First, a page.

… What does it take to get clinical psychiatry to pay attention to risks that translate into actual patient harm? I fear most psychiatrists looking at the link between antipsychotics and diabetes in youth [and everyone else] will dismiss its importance. After all, diabetes is treatable. You could just throw in some metformin with an atypical antipsychotic, problem solved. And the overall health of the individual — well, that’s for the GP to deal with, not a psychiatrist.
“You could just throw in some metformin with an atypical antipsychotic, problem solved.” Unfortunately [and unsurprisingly] as this VERY concerning JAMA Psychiatry article comes out, so does the framework of an industry/academic NIMH funded paper pushing just this approach: Improving metabolic parameters of antipsychotic child treatment [IMPACT] study: rationale, design, and methods. Child and Adolescent Psychiatry and Mental Health 2013, 7:31. see http://www.capmh.com/content/7/1/31/abstract and full paper PDF here http://www.capmh.com/content/pdf/1753-2000-7-31.pdf Disclosures equally unsurprising –
The aripiprazole for this study was donated by Bristol-Myers Squibb.
Dr. Sikich has received funding from Bristol-Meyers Squibb for a sponsored clinical trial and donation of medication and patient travel expenses for an investigator initiated study of aripiprazole.
Dr. Correll has been a consultant, advisor, lecturer and/or data safety monitor to or has received honoraria from: Actelion, Alexza; AstraZeneca, Biotis, Boehringer-Ingelheim, Bristol-Myers Squibb, Cephalon, Desitin, Eli Lilly, Genentech, Gerson Lehrman Group, GSK, Intracellular Therapies, Lundbeck, Medavante, Medicure, Medscape, Merck, National Institute of Mental Health, Novartis, Ortho-McNeill/Janssen/J&J, Otsuka, Pfizer, ProPhase, Roche, Schering-Plough, Sepracor/Sunovion, Supernus, Takeda, Teva and Vanda. He has received grant support from BMS, Feinstein Institute for Medical Research, Janssen/J&J, National Institute of Mental Health [NIMH], National Alliance for Research in Schizophrenia and Depression [NARSAD], and Otsuka.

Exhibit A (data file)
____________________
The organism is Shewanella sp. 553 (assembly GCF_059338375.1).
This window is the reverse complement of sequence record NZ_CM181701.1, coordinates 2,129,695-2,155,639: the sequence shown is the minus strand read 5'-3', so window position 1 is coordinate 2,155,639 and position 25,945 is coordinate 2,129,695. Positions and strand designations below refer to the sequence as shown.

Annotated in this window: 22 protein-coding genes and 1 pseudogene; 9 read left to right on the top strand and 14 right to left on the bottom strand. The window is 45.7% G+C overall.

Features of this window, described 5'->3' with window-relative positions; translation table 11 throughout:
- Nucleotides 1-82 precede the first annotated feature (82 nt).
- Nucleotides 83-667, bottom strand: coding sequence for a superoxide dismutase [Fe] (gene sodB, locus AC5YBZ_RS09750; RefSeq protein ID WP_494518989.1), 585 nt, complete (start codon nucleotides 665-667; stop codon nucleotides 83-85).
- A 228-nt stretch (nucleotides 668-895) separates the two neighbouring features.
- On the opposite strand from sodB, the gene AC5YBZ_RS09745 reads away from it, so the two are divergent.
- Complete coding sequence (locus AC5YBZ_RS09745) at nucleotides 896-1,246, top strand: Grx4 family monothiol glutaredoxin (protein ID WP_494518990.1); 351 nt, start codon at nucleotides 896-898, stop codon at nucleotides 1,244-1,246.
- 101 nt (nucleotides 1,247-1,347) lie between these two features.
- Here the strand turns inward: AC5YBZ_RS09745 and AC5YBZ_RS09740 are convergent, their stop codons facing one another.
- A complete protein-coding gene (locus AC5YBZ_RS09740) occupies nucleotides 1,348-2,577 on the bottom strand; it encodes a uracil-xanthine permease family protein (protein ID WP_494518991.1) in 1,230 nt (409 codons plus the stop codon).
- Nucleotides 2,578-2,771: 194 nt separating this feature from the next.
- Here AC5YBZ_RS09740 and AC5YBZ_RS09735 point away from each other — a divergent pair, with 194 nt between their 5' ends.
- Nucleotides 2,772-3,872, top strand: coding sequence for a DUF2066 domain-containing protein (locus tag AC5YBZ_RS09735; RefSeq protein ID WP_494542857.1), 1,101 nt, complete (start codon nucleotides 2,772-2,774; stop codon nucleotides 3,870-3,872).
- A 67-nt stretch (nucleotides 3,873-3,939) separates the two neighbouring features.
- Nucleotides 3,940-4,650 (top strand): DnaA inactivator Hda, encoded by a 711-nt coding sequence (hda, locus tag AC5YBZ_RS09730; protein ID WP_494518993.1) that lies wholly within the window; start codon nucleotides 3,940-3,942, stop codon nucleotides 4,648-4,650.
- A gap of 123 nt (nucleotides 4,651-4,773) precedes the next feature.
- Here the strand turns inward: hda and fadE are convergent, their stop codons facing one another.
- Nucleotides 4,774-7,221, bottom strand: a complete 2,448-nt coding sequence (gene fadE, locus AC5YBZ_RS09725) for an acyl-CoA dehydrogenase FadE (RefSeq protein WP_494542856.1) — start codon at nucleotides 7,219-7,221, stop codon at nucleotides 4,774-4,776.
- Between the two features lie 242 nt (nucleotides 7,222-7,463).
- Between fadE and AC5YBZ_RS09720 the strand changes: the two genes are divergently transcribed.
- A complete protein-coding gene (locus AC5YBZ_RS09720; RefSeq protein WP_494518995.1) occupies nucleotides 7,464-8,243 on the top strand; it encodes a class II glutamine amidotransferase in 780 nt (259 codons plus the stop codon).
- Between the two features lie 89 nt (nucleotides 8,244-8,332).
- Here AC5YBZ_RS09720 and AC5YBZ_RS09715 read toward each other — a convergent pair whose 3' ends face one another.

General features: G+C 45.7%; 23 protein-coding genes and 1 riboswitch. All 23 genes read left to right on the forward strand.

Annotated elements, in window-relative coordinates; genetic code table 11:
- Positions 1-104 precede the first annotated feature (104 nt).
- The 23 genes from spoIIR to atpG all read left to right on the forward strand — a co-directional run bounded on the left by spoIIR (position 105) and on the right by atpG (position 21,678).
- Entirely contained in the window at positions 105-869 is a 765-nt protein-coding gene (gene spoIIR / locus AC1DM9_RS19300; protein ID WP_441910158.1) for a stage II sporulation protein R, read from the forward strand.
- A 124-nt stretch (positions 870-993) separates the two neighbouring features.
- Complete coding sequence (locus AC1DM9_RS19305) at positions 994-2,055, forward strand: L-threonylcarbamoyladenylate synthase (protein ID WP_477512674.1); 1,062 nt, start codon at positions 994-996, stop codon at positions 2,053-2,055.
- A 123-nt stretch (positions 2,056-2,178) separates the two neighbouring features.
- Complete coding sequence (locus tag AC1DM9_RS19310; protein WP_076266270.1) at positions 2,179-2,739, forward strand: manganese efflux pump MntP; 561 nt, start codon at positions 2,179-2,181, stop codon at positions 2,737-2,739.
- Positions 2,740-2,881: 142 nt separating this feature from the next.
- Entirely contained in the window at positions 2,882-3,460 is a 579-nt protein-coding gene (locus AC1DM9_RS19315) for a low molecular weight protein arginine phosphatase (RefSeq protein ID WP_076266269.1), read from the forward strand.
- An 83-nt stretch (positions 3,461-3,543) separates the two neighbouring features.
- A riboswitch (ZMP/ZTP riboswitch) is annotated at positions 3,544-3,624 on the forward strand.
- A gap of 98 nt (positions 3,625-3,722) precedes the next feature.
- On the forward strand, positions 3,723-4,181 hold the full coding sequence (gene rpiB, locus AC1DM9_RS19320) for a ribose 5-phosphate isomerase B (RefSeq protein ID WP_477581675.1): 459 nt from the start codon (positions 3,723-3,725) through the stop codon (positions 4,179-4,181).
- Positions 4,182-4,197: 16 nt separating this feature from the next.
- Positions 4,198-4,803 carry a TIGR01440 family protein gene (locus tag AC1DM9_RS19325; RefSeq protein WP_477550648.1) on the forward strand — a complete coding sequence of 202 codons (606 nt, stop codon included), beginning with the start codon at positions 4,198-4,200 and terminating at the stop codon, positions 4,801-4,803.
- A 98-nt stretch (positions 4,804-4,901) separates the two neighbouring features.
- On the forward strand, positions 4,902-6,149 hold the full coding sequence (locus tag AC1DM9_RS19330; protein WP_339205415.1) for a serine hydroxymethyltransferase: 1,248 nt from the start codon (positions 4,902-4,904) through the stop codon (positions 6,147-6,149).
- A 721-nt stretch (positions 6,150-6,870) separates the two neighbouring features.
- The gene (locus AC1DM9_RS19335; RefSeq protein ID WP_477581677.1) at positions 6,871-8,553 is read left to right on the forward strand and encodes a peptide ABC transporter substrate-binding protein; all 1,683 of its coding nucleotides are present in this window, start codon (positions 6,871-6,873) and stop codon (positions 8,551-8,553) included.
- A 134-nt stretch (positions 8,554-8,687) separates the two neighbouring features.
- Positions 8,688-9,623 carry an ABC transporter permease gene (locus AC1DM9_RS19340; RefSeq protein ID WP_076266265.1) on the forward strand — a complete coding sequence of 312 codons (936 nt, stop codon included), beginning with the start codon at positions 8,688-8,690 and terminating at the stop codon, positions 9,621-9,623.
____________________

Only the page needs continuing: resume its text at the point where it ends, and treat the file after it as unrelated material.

Dr. Hamer has been a consultant, advisor, or data safety monitor to or has received honoraria from: Abbott, Acadia, Allergan, Alkermex, Alpharma, AstraZeneca, Cenerex, Corcept, Eli Lilly, Endo, Epix, J&J, NeuroPharmaBoost, Novartis, PureTech ventures, Pfizer, Roche, Sanofi-aventis, Schwartz, Solvey, Takeda, Wyeth, and NeurogensX, Inc. Dr. Hamer and/or his spouse own stock in Bristol-Myers Squibb, Amgen, Lilly, genetech, Proctor and Gamble, and Sepracor.
The IMPACT study is funded by NIMH R01 MH080270-01A2.
There can be little question that the incidence of behavioral problems among the children on Medicaid is quite high. In fact, it would be surprising if that weren’t the case. Many of them are foster children or otherwise born into families in difficult circumstances. And for all its glitches, our foster-care system beats the orphanages of a former time hands down. These medications can be somewhat effective in situations when these children inevitably present with behavior problems, but at a very high price. Foremost, this is not a situation best approached by symptom control. Childhood is not something to be gotten through. It’s the period of complex development that shapes directions for a lifetime. This is a self-evident truth. It’s impossible to imagine that the important work of childhood can proceed through the fog of Antipsychotics – so the side effects such as the metabolic syndromes are an additional burden to children already swimming up-stream. Rampant medication in these situations is a clearly inappropriate and dangerous medical solution to a psycho-social problem. This is not simply something to to decry. It needs to be stopped.
"Aripiprazole was developed by Otsuka in Japan, and in the United States, Otsuka America markets it jointly with Bristol-Myers Squibb."
"Otsuka’s US patent on aripiprazole expires on October 20, 2014; however, due to a pediatric extension, a generic will not become available until at least April 20, 2015. Barr Laboratories [now Teva Pharmaceuticals] initiated a patent challenge under the Hatch-Waxman Act in March 2007. On November 15, 2010, this challenge was rejected by a United States district court in New Jersey."